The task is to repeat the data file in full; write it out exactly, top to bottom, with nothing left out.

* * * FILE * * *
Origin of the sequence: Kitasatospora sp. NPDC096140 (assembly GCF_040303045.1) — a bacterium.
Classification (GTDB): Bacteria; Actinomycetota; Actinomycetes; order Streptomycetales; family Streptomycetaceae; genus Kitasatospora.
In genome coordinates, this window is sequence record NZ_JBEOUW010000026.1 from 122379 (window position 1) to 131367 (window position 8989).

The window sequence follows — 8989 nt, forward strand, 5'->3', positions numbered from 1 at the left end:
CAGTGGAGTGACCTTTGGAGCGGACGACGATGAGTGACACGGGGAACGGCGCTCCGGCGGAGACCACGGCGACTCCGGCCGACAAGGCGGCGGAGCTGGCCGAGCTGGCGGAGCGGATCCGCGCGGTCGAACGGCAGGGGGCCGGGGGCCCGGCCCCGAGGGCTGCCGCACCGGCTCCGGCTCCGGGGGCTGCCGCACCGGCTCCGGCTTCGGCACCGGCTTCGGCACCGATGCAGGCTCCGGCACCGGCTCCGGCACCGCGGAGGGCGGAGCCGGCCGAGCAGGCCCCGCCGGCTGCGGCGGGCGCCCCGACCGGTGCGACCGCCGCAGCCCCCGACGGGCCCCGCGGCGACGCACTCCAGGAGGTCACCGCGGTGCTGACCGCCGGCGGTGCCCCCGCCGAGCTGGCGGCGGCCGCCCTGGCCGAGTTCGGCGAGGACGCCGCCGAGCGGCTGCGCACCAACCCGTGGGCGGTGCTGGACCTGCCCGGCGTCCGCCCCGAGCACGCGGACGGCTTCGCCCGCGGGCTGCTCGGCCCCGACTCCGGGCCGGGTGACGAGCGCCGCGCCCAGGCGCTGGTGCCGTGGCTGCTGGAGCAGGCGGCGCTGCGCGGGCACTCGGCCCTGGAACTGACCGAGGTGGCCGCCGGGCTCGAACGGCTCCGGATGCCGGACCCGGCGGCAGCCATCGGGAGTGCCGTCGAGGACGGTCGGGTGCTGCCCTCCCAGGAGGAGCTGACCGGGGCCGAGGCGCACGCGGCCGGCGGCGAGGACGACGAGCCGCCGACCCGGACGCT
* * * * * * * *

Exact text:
Origin of the sequence: Kitasatospora sp. NPDC096140 (assembly GCF_040303045.1) — a bacterium.
Classification (GTDB): Bacteria; Actinomycetota; Actinomycetes; order Streptomycetales; family Streptomycetaceae; genus Kitasatospora.
In genome coordinates, this window is sequence record NZ_JBEOUW010000026.1 from 122379 (window position 1) to 131367 (window position 8989).

The window sequence follows — 8989 nt, forward strand, 5'->3', positions numbered from 1 at the left end:
CAGTGGAGTGACCTTTGGAGCGGACGACGATGAGTGACACGGGGAACGGCGCTCCGGCGGAGACCACGGCGACTCCGGCCGACAAGGCGGCGGAGCTGGCCGAGCTGGCGGAGCGGATCCGCGCGGTCGAACGGCAGGGGGCCGGGGGCCCGGCCCCGAGGGCTGCCGCACCGGCTCCGGCTCCGGGGGCTGCCGCACCGGCTCCGGCTTCGGCACCGGCTTCGGCACCGATGCAGGCTCCGGCACCGGCTCCGGCACCGCGGAGGGCGGAGCCGGCCGAGCAGGCCCCGCCGGCTGCGGCGGGCGCCCCGACCGGTGCGACCGCCGCAGCCCCCGACGGGCCCCGCGGCGACGCACTCCAGGAGGTCACCGCGGTGCTGACCGCCGGCGGTGCCCCCGCCGAGCTGGCGGCGGCCGCCCTGGCCGAGTTCGGCGAGGACGCCGCCGAGCGGCTGCGCACCAACCCGTGGGCGGTGCTGGACCTGCCCGGCGTCCGCCCCGAGCACGCGGACGGCTTCGCCCGCGGGCTGCTCGGCCCCGACTCCGGGCCGGGTGACGAGCGCCGCGCCCAGGCGCTGGTGCCGTGGCTGCTGGAGCAGGCGGCGCTGCGCGGGCACTCGGCCCTGGAACTGACCGAGGTGGCCGCCGGGCTCGAACGGCTCCGGATGCCGGACCCGGCGGCAGCCATCGGGAGTGCCGTCGAGGACGGTCGGGTGCTGCCCTCCCAGGAGGAGCTGACCGGGGCCGAGGCGCACGCGGCCGGCGGCGAGGACGACGAGCCGCCGACCCGGACGCT